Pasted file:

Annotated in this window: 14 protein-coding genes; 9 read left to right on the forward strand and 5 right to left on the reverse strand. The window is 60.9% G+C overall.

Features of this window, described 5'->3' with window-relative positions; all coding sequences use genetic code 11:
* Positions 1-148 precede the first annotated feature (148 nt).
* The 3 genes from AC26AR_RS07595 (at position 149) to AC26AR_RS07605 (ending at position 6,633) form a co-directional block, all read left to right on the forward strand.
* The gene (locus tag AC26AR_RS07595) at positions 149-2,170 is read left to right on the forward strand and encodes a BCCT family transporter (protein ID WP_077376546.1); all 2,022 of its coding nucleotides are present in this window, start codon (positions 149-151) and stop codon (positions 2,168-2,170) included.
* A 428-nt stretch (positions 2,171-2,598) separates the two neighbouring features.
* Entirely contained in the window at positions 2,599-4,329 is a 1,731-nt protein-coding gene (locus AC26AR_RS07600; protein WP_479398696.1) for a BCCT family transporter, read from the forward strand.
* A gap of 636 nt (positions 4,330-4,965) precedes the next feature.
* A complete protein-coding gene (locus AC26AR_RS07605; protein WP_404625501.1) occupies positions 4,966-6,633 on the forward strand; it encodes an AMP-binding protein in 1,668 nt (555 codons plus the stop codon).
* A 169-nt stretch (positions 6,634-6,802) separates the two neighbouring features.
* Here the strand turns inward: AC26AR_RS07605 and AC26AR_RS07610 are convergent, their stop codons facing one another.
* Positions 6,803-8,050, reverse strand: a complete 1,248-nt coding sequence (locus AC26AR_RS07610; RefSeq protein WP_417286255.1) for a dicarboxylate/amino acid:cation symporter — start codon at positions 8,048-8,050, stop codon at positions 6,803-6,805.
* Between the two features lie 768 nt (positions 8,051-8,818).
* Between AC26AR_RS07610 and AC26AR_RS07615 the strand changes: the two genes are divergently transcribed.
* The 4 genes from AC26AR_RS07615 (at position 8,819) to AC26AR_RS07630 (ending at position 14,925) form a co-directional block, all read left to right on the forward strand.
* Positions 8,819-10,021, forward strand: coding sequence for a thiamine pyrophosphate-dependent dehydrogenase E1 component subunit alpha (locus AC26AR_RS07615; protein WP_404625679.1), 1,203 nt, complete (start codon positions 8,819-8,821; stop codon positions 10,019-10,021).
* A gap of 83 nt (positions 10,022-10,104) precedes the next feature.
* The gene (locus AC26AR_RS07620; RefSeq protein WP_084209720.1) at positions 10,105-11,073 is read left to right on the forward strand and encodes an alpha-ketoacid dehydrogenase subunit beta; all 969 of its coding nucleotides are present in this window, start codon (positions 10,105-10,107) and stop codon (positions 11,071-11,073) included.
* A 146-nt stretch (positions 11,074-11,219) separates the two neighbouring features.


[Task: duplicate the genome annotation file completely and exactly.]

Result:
Annotated in this window: 14 protein-coding genes; 9 read left to right on the forward strand and 5 right to left on the reverse strand. The window is 60.9% G+C overall.

Features of this window, described 5'->3' with window-relative positions; all coding sequences use genetic code 11:
* Positions 1-148 precede the first annotated feature (148 nt).
* The 3 genes from AC26AR_RS07595 (at position 149) to AC26AR_RS07605 (ending at position 6,633) form a co-directional block, all read left to right on the forward strand.
* The gene (locus tag AC26AR_RS07595) at positions 149-2,170 is read left to right on the forward strand and encodes a BCCT family transporter (protein ID WP_077376546.1); all 2,022 of its coding nucleotides are present in this window, start codon (positions 149-151) and stop codon (positions 2,168-2,170) included.
* A 428-nt stretch (positions 2,171-2,598) separates the two neighbouring features.
* Entirely contained in the window at positions 2,599-4,329 is a 1,731-nt protein-coding gene (locus AC26AR_RS07600; protein WP_479398696.1) for a BCCT family transporter, read from the forward strand.
* A gap of 636 nt (positions 4,330-4,965) precedes the next feature.
* A complete protein-coding gene (locus AC26AR_RS07605; protein WP_404625501.1) occupies positions 4,966-6,633 on the forward strand; it encodes an AMP-binding protein in 1,668 nt (555 codons plus the stop codon).
* A 169-nt stretch (positions 6,634-6,802) separates the two neighbouring features.
* Here the strand turns inward: AC26AR_RS07605 and AC26AR_RS07610 are convergent, their stop codons facing one another.
* Positions 6,803-8,050, reverse strand: a complete 1,248-nt coding sequence (locus AC26AR_RS07610; RefSeq protein WP_417286255.1) for a dicarboxylate/amino acid:cation symporter — start codon at positions 8,048-8,050, stop codon at positions 6,803-6,805.
* Between the two features lie 768 nt (positions 8,051-8,818).
* Between AC26AR_RS07610 and AC26AR_RS07615 the strand changes: the two genes are divergently transcribed.
* The 4 genes from AC26AR_RS07615 (at position 8,819) to AC26AR_RS07630 (ending at position 14,925) form a co-directional block, all read left to right on the forward strand.
* Positions 8,819-10,021, forward strand: coding sequence for a thiamine pyrophosphate-dependent dehydrogenase E1 component subunit alpha (locus AC26AR_RS07615; protein WP_404625679.1), 1,203 nt, complete (start codon positions 8,819-8,821; stop codon positions 10,019-10,021).
* A gap of 83 nt (positions 10,022-10,104) precedes the next feature.
* The gene (locus AC26AR_RS07620; RefSeq protein WP_084209720.1) at positions 10,105-11,073 is read left to right on the forward strand and encodes an alpha-ketoacid dehydrogenase subunit beta; all 969 of its coding nucleotides are present in this window, start codon (positions 10,105-10,107) and stop codon (positions 11,071-11,073) included.
* A 146-nt stretch (positions 11,074-11,219) separates the two neighbouring features.